Robo-Team has accused fellow UGV maker Endeavor Robotics of suggesting that it was under foreign influence while lobbying Congress. Endeavor has filed a legal motion to dismiss the complaint.
Two prominent unmanned ground vehicle, or UGV, suppliers to the U.S. military have traded charges of foreign influence and defamation.
Robo-Team NA Inc. has filed a complaint against Endeavor Robotics claiming that Endeavor defamed it while lobbying the U.S. Congress.
Robo-Team alleges that its competitor’s representatives raised concerns that Robo-Team has raised millions of dollars from Chinese investors. Endeavor’s representatives have said that such fund-raising was a matter of public record and that its communications with legislators are protected as free speech under the First Amendment.
UGV leaders in legal dispute
Robo-Team has headquarters in Gaithersburg, Md., and Tel Aviv, Israel. The UGV maker was recently named a “Best Employer for Veterans” by Military Times. In March, Tech Crunch reported that Robo-Team had raised money from foreign investors for development of home robots. However, a company representative told Robotics Business Review that Roboteam Home, a legally separate entity, received that funding from a Singapore-based investment group, not a Chinese one.
Chelmsford, Mass.-based Endeavor Robotics was spun out of iRobot Corp. in 2016 and produces UGVs and a variety of robots for surveillance, law enforcement, and defense applications. Last fall, it teamed up with defense contractor Leidos Inc. for the U.S. Navy Advanced Explosive Ordnance Disposal Robotic System Increment 2 and 3 Program.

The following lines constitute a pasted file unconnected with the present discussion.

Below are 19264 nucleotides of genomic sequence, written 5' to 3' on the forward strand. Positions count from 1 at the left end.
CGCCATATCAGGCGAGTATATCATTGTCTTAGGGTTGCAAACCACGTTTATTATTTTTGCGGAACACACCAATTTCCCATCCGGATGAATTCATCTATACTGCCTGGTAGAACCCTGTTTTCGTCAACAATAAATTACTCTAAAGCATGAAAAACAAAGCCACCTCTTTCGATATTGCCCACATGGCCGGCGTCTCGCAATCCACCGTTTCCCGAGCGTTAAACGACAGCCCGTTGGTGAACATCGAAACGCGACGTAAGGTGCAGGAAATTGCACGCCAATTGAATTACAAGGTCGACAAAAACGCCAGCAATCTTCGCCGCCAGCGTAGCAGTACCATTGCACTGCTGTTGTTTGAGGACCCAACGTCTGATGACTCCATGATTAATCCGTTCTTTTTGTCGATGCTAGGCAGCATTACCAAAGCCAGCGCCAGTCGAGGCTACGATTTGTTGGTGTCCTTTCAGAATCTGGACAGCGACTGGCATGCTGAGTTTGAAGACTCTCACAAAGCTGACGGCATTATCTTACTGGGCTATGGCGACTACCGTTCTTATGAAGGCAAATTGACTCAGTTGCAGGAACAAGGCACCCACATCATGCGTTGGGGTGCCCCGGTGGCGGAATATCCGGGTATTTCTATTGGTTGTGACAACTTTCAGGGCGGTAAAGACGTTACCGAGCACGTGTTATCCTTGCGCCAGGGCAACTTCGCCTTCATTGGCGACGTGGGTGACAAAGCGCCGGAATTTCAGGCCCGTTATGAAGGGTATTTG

Paul Werner, a partner at Los Angeles-based Sheppard, Mullin, Richter & Hampton LLP, is the lead litigator for Endeavor Robotics. He filed a motion to dismiss the complaint last week with the U.S. District Court for the District of Columbia. Werner answered the following questions from Robotics Business Review:
When would Endeavor Robotics know if its motion to dismiss is successful?
The briefing cycle on Endeavor’s motion to dismiss will be closed in another month or so, with an oral argument on the motion likely to follow. The court does not have to rule within any set time. While it is difficult to predict exactly when the court may rule, we would expect a ruling on the motion within a few months.
If Robo-Team’s investment from foreign sources are public record, how could Endeavor have defamed it?
That is our point. Robo-Team cannot pursue any legitimate claim for defamation. Not only is this allegedly “defamatory” information public, it is true. Robo-Team’s lawsuit is nothing more than a PR stunt to deflect from the true facts.
Does Endeavor Robotics consider Robo-Team a direct UGV competitor?
Robo-Team alleges that the two are competing for government contracts.
Does Endeavor have contacts with Congress that don’t count as lobbying?
What is at issue in Robo-Team’s lawsuit is alleged legitimate legislative activities and communications.
Foreign influence is a particular concern for political and national security reasons. Has Endeavor encountered similar pressures before?
This is not at issue in the litigation. The litigation is about Robo-Team’s efforts to chill legitimate lobbying and communications about the national security concerns raised by its Chinese backing.
Editor’s Note: Robo-Team did not respond to an initial request for comment as of the time of this post.
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